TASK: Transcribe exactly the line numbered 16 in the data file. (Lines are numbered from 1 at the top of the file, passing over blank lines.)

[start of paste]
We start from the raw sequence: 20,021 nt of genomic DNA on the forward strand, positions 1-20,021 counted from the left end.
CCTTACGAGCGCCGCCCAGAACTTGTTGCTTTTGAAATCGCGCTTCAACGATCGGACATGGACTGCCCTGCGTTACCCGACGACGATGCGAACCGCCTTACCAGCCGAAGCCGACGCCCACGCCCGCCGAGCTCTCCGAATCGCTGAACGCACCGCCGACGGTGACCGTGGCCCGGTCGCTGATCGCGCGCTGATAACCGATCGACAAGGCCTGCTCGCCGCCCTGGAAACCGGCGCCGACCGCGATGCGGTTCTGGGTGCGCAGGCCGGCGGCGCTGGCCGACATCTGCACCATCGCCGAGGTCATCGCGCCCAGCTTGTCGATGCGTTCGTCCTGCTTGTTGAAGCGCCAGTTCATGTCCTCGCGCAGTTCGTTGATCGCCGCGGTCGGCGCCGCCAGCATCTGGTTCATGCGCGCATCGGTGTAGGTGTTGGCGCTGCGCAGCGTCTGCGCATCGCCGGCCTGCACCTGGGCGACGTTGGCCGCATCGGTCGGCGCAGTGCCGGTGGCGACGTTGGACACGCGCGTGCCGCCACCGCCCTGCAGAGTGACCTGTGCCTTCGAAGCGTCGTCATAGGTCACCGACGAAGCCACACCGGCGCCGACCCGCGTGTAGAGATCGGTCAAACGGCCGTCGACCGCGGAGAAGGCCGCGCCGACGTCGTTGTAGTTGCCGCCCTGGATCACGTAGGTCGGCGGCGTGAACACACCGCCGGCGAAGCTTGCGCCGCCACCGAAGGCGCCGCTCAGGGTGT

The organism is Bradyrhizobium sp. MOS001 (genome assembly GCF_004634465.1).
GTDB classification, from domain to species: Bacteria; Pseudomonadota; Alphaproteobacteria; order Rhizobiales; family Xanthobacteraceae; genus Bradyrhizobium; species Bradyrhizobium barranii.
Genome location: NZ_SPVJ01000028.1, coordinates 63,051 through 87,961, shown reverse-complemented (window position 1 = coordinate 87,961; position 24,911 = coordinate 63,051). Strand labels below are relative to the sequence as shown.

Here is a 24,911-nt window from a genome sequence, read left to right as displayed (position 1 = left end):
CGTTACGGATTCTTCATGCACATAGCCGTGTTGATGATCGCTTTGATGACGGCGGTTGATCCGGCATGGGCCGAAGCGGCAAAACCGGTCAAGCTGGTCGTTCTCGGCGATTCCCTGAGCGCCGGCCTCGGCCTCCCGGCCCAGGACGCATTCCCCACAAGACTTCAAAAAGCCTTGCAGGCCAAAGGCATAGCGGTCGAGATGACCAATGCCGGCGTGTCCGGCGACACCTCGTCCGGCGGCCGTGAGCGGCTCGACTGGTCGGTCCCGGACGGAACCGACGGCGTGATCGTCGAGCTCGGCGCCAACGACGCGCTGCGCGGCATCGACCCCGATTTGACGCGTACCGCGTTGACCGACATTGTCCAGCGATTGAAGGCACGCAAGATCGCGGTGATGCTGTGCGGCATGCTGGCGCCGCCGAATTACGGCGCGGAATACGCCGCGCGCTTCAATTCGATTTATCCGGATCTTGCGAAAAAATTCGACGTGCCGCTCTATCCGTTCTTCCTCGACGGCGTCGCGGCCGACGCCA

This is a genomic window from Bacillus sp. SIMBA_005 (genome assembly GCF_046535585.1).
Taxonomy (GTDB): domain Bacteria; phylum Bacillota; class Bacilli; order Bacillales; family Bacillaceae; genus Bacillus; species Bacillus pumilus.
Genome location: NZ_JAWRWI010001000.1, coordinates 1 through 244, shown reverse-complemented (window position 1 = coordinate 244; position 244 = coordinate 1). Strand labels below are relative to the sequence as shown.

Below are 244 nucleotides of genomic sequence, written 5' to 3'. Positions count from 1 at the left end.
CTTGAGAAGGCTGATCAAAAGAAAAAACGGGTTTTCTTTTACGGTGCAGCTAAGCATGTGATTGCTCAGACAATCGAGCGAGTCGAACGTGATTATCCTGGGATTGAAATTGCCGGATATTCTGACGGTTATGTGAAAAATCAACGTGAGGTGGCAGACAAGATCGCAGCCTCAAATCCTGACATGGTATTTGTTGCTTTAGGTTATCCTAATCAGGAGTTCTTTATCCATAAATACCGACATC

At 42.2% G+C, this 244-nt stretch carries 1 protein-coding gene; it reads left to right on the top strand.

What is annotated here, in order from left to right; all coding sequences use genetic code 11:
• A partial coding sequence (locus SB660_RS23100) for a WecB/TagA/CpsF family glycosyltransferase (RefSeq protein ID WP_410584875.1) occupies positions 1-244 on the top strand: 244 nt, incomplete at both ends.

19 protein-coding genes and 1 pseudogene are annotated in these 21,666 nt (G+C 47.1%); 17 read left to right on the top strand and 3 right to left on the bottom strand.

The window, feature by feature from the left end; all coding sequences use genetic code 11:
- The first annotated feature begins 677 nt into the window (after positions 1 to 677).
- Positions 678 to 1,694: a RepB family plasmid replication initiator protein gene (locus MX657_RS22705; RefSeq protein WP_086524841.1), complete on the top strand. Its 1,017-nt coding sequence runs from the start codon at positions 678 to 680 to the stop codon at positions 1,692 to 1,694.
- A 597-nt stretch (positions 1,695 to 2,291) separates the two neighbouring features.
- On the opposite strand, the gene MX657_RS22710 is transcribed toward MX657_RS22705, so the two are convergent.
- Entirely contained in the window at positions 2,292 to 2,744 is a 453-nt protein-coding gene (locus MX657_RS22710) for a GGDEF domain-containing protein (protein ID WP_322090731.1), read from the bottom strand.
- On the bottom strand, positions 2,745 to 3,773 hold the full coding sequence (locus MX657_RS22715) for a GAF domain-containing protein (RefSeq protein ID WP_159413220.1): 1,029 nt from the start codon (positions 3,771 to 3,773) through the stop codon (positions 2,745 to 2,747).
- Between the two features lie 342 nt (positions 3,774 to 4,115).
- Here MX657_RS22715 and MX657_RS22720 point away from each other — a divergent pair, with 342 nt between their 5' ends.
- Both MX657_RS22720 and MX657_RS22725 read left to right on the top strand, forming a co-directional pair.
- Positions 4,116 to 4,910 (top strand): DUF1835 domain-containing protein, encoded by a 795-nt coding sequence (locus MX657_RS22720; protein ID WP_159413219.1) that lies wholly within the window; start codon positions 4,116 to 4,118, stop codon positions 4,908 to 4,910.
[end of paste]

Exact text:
19 protein-coding genes and 1 pseudogene are annotated in these 21,666 nt (G+C 47.1%); 17 read left to right on the top strand and 3 right to left on the bottom strand.